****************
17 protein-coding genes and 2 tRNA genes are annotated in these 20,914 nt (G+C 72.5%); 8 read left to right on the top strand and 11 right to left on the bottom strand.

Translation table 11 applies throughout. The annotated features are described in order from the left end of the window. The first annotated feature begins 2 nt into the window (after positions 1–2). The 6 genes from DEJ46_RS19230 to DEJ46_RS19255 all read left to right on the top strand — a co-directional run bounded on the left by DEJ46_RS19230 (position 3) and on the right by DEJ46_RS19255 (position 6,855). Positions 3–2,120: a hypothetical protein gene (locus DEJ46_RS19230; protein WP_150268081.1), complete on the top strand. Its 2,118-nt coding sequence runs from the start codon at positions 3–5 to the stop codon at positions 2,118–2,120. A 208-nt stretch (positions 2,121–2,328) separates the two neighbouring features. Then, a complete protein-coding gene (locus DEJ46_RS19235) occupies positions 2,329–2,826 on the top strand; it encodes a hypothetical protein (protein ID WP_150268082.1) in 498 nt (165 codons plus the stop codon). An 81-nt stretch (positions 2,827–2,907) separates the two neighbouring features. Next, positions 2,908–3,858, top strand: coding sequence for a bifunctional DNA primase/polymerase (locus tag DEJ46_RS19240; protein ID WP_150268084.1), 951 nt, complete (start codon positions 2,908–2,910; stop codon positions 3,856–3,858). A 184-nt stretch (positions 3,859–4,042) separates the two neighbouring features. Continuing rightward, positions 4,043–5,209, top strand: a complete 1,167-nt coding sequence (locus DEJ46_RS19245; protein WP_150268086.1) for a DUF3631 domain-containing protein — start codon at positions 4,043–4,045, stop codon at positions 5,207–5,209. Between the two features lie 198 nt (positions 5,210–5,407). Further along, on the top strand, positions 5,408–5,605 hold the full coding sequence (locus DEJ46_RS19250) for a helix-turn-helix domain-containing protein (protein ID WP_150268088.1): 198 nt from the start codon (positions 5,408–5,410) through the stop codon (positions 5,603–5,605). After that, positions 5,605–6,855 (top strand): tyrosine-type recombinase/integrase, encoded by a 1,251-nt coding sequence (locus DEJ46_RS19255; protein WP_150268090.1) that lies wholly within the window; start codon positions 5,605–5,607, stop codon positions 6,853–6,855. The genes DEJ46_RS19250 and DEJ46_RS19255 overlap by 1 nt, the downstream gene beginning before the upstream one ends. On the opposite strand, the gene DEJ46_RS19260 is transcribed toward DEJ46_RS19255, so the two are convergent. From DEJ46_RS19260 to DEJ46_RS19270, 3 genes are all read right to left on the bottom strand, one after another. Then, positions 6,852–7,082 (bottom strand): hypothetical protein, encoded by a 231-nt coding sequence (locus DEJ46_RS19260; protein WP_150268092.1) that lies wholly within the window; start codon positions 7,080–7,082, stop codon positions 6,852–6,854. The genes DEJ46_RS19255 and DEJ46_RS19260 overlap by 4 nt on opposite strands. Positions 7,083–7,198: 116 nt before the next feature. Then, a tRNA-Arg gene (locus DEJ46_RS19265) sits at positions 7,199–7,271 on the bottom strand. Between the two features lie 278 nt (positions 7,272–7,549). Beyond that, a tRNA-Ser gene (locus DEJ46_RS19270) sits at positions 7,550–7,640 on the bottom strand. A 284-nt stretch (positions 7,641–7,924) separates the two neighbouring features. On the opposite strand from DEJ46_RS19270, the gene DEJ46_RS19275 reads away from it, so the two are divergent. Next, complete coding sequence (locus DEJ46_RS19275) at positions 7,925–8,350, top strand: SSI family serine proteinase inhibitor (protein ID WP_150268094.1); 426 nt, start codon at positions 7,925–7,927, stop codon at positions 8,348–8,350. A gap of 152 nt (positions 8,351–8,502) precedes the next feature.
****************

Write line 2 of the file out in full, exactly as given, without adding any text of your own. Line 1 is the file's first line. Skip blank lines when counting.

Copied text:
Translation table 11 applies throughout. The annotated features are described in order from the left end of the window. The first annotated feature begins 2 nt into the window (after positions 1–2). The 6 genes from DEJ46_RS19230 to DEJ46_RS19255 all read left to right on the top strand — a co-directional run bounded on the left by DEJ46_RS19230 (position 3) and on the right by DEJ46_RS19255 (position 6,855). Positions 3–2,120: a hypothetical protein gene (locus DEJ46_RS19230; protein WP_150268081.1), complete on the top strand. Its 2,118-nt coding sequence runs from the start codon at positions 3–5 to the stop codon at positions 2,118–2,120. A 208-nt stretch (positions 2,121–2,328) separates the two neighbouring features. Then, a complete protein-coding gene (locus DEJ46_RS19235) occupies positions 2,329–2,826 on the top strand; it encodes a hypothetical protein (protein ID WP_150268082.1) in 498 nt (165 codons plus the stop codon). An 81-nt stretch (positions 2,827–2,907) separates the two neighbouring features. Next, positions 2,908–3,858, top strand: coding sequence for a bifunctional DNA primase/polymerase (locus tag DEJ46_RS19240; protein ID WP_150268084.1), 951 nt, complete (start codon positions 2,908–2,910; stop codon positions 3,856–3,858). A 184-nt stretch (positions 3,859–4,042) separates the two neighbouring features. Continuing rightward, positions 4,043–5,209, top strand: a complete 1,167-nt coding sequence (locus DEJ46_RS19245; protein WP_150268086.1) for a DUF3631 domain-containing protein — start codon at positions 4,043–4,045, stop codon at positions 5,207–5,209. Between the two features lie 198 nt (positions 5,210–5,407). Further along, on the top strand, positions 5,408–5,605 hold the full coding sequence (locus DEJ46_RS19250) for a helix-turn-helix domain-containing protein (protein ID WP_150268088.1): 198 nt from the start codon (positions 5,408–5,410) through the stop codon (positions 5,603–5,605). After that, positions 5,605–6,855 (top strand): tyrosine-type recombinase/integrase, encoded by a 1,251-nt coding sequence (locus DEJ46_RS19255; protein WP_150268090.1) that lies wholly within the window; start codon positions 5,605–5,607, stop codon positions 6,853–6,855. The genes DEJ46_RS19250 and DEJ46_RS19255 overlap by 1 nt, the downstream gene beginning before the upstream one ends. On the opposite strand, the gene DEJ46_RS19260 is transcribed toward DEJ46_RS19255, so the two are convergent. From DEJ46_RS19260 to DEJ46_RS19270, 3 genes are all read right to left on the bottom strand, one after another. Then, positions 6,852–7,082 (bottom strand): hypothetical protein, encoded by a 231-nt coding sequence (locus DEJ46_RS19260; protein WP_150268092.1) that lies wholly within the window; start codon positions 7,080–7,082, stop codon positions 6,852–6,854. The genes DEJ46_RS19255 and DEJ46_RS19260 overlap by 4 nt on opposite strands. Positions 7,083–7,198: 116 nt before the next feature. Then, a tRNA-Arg gene (locus DEJ46_RS19265) sits at positions 7,199–7,271 on the bottom strand. Between the two features lie 278 nt (positions 7,272–7,549). Beyond that, a tRNA-Ser gene (locus DEJ46_RS19270) sits at positions 7,550–7,640 on the bottom strand. A 284-nt stretch (positions 7,641–7,924) separates the two neighbouring features. On the opposite strand from DEJ46_RS19270, the gene DEJ46_RS19275 reads away from it, so the two are divergent. Next, complete coding sequence (locus DEJ46_RS19275) at positions 7,925–8,350, top strand: SSI family serine proteinase inhibitor (protein ID WP_150268094.1); 426 nt, start codon at positions 7,925–7,927, stop codon at positions 8,348–8,350. A gap of 152 nt (positions 8,351–8,502) precedes the next feature.